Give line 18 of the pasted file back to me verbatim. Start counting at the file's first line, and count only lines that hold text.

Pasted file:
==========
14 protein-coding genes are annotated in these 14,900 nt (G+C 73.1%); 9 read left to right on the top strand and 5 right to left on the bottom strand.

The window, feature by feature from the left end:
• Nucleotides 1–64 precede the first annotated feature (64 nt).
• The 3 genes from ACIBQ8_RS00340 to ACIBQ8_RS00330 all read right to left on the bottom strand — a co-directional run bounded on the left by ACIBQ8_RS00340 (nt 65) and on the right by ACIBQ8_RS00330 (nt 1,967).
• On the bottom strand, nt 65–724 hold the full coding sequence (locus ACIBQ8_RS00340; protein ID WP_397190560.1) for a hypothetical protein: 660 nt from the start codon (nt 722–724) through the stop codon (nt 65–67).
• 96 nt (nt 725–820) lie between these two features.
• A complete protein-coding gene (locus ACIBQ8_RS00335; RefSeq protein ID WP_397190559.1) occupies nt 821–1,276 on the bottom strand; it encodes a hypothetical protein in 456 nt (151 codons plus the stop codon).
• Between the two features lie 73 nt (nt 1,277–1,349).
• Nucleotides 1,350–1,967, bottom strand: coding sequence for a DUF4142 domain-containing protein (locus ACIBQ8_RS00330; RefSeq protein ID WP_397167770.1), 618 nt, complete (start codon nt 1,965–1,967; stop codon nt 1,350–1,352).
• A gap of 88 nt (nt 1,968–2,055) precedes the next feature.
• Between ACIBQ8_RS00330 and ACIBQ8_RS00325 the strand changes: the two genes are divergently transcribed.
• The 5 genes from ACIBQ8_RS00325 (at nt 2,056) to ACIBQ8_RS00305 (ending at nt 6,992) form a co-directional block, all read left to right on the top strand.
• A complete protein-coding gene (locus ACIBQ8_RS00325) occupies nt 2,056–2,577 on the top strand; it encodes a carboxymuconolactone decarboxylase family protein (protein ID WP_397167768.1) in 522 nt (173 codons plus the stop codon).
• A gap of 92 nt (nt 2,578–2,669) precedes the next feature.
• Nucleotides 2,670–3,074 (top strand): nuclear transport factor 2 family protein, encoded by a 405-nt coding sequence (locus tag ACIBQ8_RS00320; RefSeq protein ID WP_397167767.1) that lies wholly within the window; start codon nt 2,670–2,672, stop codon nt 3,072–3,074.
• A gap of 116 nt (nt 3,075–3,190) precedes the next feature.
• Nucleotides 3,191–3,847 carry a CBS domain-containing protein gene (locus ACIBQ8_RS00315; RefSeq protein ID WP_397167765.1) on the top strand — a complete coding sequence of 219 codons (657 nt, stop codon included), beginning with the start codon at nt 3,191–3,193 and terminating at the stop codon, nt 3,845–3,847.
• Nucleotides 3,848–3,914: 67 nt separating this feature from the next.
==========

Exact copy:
• Nucleotides 3,848–3,914: 67 nt separating this feature from the next.